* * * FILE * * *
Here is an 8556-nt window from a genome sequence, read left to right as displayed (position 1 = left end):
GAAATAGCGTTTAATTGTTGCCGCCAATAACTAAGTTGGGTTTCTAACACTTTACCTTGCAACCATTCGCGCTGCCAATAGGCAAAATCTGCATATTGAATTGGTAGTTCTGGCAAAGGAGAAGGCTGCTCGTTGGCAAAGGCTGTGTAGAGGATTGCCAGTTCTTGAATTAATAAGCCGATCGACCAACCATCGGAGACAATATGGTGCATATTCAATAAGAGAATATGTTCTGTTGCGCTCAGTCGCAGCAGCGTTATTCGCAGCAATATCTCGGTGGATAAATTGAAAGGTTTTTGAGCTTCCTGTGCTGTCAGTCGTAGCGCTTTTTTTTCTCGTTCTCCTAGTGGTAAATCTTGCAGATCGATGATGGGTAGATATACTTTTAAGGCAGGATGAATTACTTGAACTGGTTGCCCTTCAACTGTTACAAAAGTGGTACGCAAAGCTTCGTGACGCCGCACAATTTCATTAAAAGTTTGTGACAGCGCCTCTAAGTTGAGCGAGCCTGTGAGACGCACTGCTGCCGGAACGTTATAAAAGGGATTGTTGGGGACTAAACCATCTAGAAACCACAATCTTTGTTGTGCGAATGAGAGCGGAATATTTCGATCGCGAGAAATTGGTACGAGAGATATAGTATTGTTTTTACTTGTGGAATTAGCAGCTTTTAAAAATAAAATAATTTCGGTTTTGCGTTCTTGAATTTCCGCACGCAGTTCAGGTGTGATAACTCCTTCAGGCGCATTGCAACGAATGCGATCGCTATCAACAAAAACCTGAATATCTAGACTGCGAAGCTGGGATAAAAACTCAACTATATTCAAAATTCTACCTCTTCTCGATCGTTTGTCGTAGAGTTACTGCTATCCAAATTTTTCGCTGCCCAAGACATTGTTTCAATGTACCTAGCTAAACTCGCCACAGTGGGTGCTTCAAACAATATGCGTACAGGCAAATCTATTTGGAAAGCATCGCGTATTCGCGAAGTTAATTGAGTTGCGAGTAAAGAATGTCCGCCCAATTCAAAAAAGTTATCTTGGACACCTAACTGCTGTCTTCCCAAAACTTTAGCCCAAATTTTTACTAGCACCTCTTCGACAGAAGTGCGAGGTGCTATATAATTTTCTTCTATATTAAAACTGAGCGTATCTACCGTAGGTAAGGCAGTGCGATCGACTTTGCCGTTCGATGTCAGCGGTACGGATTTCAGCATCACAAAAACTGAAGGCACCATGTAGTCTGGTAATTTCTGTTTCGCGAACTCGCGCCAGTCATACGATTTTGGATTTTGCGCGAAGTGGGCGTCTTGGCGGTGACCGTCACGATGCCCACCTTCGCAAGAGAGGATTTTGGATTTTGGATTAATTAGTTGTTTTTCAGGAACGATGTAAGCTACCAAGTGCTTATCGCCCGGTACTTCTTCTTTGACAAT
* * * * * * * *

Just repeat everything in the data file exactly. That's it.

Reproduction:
Here is an 8556-nt window from a genome sequence, read left to right as displayed (position 1 = left end):
GAAATAGCGTTTAATTGTTGCCGCCAATAACTAAGTTGGGTTTCTAACACTTTACCTTGCAACCATTCGCGCTGCCAATAGGCAAAATCTGCATATTGAATTGGTAGTTCTGGCAAAGGAGAAGGCTGCTCGTTGGCAAAGGCTGTGTAGAGGATTGCCAGTTCTTGAATTAATAAGCCGATCGACCAACCATCGGAGACAATATGGTGCATATTCAATAAGAGAATATGTTCTGTTGCGCTCAGTCGCAGCAGCGTTATTCGCAGCAATATCTCGGTGGATAAATTGAAAGGTTTTTGAGCTTCCTGTGCTGTCAGTCGTAGCGCTTTTTTTTCTCGTTCTCCTAGTGGTAAATCTTGCAGATCGATGATGGGTAGATATACTTTTAAGGCAGGATGAATTACTTGAACTGGTTGCCCTTCAACTGTTACAAAAGTGGTACGCAAAGCTTCGTGACGCCGCACAATTTCATTAAAAGTTTGTGACAGCGCCTCTAAGTTGAGCGAGCCTGTGAGACGCACTGCTGCCGGAACGTTATAAAAGGGATTGTTGGGGACTAAACCATCTAGAAACCACAATCTTTGTTGTGCGAATGAGAGCGGAATATTTCGATCGCGAGAAATTGGTACGAGAGATATAGTATTGTTTTTACTTGTGGAATTAGCAGCTTTTAAAAATAAAATAATTTCGGTTTTGCGTTCTTGAATTTCCGCACGCAGTTCAGGTGTGATAACTCCTTCAGGCGCATTGCAACGAATGCGATCGCTATCAACAAAAACCTGAATATCTAGACTGCGAAGCTGGGATAAAAACTCAACTATATTCAAAATTCTACCTCTTCTCGATCGTTTGTCGTAGAGTTACTGCTATCCAAATTTTTCGCTGCCCAAGACATTGTTTCAATGTACCTAGCTAAACTCGCCACAGTGGGTGCTTCAAACAATATGCGTACAGGCAAATCTATTTGGAAAGCATCGCGTATTCGCGAAGTTAATTGAGTTGCGAGTAAAGAATGTCCGCCCAATTCAAAAAAGTTATCTTGGACACCTAACTGCTGTCTTCCCAAAACTTTAGCCCAAATTTTTACTAGCACCTCTTCGACAGAAGTGCGAGGTGCTATATAATTTTCTTCTATATTAAAACTGAGCGTATCTACCGTAGGTAAGGCAGTGCGATCGACTTTGCCGTTCGATGTCAGCGGTACGGATTTCAGCATCACAAAAACTGAAGGCACCATGTAGTCTGGTAATTTCTGTTTCGCGAACTCGCGCCAGTCATACGATTTTGGATTTTGCGCGAAGTGGGCGTCTTGGCGGTGACCGTCACGATGCCCACCTTCGCAAGAGAGGATTTTGGATTTTGGATTAATTAGTTGTTTTTCAGGAACGATGTAAGCTACCAAGTGCTTATCGCCCGGTACTTCTTCTTTGACAAT